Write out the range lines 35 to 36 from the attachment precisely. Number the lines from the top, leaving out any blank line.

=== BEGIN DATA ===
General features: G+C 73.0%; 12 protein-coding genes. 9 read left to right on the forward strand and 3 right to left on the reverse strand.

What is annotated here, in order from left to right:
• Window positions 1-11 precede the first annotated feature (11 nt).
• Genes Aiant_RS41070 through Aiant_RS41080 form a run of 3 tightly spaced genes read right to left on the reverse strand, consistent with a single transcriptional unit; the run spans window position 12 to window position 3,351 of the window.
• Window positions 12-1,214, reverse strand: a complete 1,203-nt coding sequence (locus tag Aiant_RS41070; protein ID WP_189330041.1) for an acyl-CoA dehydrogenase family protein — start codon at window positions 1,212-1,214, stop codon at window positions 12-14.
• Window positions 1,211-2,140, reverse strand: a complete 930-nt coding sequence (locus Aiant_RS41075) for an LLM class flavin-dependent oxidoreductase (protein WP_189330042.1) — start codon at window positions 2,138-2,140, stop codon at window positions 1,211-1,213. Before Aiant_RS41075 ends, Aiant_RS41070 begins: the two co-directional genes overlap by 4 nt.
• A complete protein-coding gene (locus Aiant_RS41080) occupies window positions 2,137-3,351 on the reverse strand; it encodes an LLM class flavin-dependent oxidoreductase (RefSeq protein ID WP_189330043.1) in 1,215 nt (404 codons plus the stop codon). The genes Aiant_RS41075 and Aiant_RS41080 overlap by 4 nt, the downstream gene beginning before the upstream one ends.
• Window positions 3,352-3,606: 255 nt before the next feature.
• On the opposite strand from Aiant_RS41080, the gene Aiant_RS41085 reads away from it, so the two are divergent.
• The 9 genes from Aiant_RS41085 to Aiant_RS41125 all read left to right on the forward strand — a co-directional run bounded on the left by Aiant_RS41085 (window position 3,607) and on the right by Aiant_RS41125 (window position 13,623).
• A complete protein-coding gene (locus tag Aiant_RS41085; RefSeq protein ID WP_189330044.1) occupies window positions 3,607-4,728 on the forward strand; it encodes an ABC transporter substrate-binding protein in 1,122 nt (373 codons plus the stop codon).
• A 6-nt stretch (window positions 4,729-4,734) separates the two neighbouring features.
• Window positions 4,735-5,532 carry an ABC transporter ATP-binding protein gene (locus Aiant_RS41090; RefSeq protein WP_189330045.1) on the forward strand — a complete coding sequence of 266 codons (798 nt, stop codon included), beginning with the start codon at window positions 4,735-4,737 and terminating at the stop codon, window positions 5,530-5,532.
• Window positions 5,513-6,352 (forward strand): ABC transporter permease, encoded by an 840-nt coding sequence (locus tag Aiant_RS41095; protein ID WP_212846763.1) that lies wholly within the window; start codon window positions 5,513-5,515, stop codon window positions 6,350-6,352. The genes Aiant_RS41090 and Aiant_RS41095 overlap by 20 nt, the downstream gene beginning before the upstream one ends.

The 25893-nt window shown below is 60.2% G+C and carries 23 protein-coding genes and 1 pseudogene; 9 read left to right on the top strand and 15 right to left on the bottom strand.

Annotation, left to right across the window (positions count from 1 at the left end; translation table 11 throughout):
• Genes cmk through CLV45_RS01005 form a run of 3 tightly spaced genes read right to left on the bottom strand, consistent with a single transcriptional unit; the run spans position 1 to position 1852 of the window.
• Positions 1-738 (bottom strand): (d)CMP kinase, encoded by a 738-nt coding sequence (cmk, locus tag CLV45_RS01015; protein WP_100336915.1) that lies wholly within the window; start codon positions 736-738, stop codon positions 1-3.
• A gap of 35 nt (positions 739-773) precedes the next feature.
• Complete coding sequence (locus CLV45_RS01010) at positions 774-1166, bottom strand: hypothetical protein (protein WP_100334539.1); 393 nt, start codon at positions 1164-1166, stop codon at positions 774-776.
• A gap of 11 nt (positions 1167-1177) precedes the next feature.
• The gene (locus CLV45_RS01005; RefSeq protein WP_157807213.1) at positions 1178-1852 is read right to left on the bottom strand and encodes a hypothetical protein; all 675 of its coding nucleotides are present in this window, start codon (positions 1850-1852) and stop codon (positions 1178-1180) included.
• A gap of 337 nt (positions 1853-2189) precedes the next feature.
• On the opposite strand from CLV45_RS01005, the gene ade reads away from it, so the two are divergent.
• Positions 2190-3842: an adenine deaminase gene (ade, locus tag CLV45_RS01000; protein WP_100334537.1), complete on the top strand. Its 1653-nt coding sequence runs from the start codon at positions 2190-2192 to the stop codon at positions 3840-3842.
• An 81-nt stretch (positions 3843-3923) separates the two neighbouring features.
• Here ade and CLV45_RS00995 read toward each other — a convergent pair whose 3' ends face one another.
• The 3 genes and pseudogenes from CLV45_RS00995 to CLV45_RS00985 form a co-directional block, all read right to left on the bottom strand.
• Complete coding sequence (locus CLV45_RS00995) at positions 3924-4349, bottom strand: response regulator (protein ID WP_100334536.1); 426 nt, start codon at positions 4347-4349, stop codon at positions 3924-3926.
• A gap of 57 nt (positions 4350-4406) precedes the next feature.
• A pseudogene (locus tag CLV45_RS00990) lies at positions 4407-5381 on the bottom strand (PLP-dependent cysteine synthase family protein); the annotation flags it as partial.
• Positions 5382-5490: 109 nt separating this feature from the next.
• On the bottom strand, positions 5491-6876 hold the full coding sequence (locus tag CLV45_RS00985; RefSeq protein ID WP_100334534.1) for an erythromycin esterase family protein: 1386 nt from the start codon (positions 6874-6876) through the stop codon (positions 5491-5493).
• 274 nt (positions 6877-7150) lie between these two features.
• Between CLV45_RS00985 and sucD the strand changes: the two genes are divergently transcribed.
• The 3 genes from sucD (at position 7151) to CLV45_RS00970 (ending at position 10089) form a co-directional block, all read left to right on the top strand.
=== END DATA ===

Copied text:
• Between CLV45_RS00985 and sucD the strand changes: the two genes are divergently transcribed.
• The 3 genes from sucD (at position 7151) to CLV45_RS00970 (ending at position 10089) form a co-directional block, all read left to right on the top strand.